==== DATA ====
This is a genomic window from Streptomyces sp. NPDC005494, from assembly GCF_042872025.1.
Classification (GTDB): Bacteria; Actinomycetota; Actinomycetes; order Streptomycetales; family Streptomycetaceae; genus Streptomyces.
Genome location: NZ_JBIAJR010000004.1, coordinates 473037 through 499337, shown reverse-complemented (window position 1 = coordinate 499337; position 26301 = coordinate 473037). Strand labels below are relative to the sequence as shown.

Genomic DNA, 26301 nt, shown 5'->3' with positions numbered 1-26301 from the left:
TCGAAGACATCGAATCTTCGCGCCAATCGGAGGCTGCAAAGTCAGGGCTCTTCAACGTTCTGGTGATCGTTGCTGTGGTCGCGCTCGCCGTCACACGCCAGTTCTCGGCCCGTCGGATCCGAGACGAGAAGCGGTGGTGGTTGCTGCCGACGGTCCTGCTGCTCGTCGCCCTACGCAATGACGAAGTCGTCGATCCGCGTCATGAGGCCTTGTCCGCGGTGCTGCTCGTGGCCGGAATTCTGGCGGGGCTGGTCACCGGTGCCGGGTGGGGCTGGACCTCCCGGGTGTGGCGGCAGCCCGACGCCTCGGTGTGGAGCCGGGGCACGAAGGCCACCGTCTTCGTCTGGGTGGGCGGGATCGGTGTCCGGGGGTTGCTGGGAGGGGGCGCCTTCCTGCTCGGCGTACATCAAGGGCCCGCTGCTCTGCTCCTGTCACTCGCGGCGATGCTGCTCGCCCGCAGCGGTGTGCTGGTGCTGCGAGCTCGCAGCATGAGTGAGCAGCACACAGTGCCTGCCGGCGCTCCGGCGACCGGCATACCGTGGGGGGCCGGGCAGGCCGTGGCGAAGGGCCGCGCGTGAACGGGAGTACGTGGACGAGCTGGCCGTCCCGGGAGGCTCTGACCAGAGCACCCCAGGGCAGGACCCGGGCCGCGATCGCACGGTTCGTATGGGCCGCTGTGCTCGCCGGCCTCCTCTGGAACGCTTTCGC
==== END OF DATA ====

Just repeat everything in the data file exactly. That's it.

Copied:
This is a genomic window from Streptomyces sp. NPDC005494, from assembly GCF_042872025.1.
Classification (GTDB): Bacteria; Actinomycetota; Actinomycetes; order Streptomycetales; family Streptomycetaceae; genus Streptomyces.
Genome location: NZ_JBIAJR010000004.1, coordinates 473037 through 499337, shown reverse-complemented (window position 1 = coordinate 499337; position 26301 = coordinate 473037). Strand labels below are relative to the sequence as shown.

Genomic DNA, 26301 nt, shown 5'->3' with positions numbered 1-26301 from the left:
TCGAAGACATCGAATCTTCGCGCCAATCGGAGGCTGCAAAGTCAGGGCTCTTCAACGTTCTGGTGATCGTTGCTGTGGTCGCGCTCGCCGTCACACGCCAGTTCTCGGCCCGTCGGATCCGAGACGAGAAGCGGTGGTGGTTGCTGCCGACGGTCCTGCTGCTCGTCGCCCTACGCAATGACGAAGTCGTCGATCCGCGTCATGAGGCCTTGTCCGCGGTGCTGCTCGTGGCCGGAATTCTGGCGGGGCTGGTCACCGGTGCCGGGTGGGGCTGGACCTCCCGGGTGTGGCGGCAGCCCGACGCCTCGGTGTGGAGCCGGGGCACGAAGGCCACCGTCTTCGTCTGGGTGGGCGGGATCGGTGTCCGGGGGTTGCTGGGAGGGGGCGCCTTCCTGCTCGGCGTACATCAAGGGCCCGCTGCTCTGCTCCTGTCACTCGCGGCGATGCTGCTCGCCCGCAGCGGTGTGCTGGTGCTGCGAGCTCGCAGCATGAGTGAGCAGCACACAGTGCCTGCCGGCGCTCCGGCGACCGGCATACCGTGGGGGGCCGGGCAGGCCGTGGCGAAGGGCCGCGCGTGAACGGGAGTACGTGGACGAGCTGGCCGTCCCGGGAGGCTCTGACCAGAGCACCCCAGGGCAGGACCCGGGCCGCGATCGCACGGTTCGTATGGGCCGCTGTGCTCGCCGGCCTCCTCTGGAACGCTTTCGC